3. Implementing remote care will be too disruptive to existing physician workflow
When decision-making data is integrated into the workflow, clinicians tend to use it, but most don’t have this luxury. In an optimized remote care model, however, existing workflows are enhanced rather than disrupted by integrating fully with the practices’ EMR. And, working real-time in a patient’s EMR enables the nurse care manager to have direct communication with the physician and vice versa.
While technology can enhance efficiency, it isn’t sufficient unless it’s paired with the human connections that improve patient health and retention over the long term. The right combination of technology and people can help patients make lifestyle changes that improve their health while driving new CCM or other revenue—without requiring practices to take on the burden of staffing or managing yet another program.
Benefits for practices and patients
Taking care of patients beyond the office setting is critical to optimizing patient’s health and satisfaction. However, delivering such care without having to take on yet one more burden that is insufficiently reimbursed and without losing control of patient care has prevented many practices from pursuing remote care management.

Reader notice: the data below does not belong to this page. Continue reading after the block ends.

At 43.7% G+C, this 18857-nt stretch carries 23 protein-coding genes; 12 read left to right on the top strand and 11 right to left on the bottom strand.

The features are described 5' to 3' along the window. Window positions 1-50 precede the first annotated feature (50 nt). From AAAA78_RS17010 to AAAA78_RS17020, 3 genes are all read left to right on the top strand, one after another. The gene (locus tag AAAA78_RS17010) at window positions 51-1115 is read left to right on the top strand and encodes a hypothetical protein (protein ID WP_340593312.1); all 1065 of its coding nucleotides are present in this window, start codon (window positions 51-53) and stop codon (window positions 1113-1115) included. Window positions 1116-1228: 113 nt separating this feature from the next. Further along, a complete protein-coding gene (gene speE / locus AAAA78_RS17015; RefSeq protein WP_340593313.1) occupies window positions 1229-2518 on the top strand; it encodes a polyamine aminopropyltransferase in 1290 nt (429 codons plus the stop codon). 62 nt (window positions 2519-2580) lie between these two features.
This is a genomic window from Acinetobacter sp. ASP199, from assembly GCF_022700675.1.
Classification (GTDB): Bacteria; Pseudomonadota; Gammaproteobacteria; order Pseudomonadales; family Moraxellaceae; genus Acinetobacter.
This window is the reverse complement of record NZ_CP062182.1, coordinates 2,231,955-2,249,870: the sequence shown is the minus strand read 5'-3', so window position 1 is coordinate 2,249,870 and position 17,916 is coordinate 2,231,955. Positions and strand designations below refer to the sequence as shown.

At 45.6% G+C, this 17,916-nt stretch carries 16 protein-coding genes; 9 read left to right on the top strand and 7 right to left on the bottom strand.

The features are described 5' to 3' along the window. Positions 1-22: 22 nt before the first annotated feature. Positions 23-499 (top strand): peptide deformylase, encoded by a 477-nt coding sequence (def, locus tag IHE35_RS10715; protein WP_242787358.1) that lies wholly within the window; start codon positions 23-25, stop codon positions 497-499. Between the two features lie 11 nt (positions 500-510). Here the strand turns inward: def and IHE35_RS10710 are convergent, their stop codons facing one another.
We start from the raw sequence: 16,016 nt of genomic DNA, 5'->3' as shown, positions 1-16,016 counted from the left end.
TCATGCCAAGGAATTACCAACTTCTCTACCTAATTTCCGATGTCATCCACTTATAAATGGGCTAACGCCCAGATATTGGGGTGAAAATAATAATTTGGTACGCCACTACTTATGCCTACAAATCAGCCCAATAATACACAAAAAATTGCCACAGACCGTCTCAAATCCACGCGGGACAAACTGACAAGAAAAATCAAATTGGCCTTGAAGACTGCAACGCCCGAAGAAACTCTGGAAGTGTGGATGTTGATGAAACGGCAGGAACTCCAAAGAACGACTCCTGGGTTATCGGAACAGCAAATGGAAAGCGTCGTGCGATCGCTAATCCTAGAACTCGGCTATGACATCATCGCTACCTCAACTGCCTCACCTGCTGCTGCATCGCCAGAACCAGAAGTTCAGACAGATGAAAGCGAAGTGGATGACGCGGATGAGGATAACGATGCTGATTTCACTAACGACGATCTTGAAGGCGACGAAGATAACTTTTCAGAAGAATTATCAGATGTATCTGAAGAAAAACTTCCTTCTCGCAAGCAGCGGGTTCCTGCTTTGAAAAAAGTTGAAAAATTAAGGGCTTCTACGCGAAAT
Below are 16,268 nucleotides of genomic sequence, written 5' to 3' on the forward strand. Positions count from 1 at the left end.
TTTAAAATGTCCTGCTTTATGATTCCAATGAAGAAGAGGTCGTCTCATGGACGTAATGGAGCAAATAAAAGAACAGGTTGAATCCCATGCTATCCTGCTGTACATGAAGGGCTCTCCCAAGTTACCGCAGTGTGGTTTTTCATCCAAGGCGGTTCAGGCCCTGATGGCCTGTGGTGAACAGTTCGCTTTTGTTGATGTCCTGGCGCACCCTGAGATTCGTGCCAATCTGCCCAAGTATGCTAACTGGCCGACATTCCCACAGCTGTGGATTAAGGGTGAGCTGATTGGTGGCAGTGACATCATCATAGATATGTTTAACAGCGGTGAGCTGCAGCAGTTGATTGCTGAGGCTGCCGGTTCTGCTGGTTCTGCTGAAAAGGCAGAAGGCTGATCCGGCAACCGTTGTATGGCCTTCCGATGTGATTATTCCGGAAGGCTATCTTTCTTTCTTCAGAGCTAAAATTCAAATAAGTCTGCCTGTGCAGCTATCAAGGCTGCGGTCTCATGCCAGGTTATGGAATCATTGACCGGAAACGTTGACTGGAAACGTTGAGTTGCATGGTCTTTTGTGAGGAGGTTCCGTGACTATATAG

A scalable model that combines the best of technology and people, forging lasting connections between experienced nurses and patients, can benefit both practices and patients. Practices gain by having additional resources who can monitor, care, educate, and advocate for patients on an ongoing basis, not just when they’re in the doctor’s office. This extension enables physicians to stay connected with patients after they’ve gone home, improving adherence to their plan of care and preventing many emergency visits and re-admissions. The right model can address physicians’ fears and make it easy for them to improve care for patients between office visits.
Drew Kearney, JD, is cofounder and CEO of Signallamp Health. He has significant expertise identifying reimbursement trends, regulatory and legislative risks, federal and state-level policy developments, and shifts in industry outlook. Drew’s primary focus is population health, payment reform, and HIT.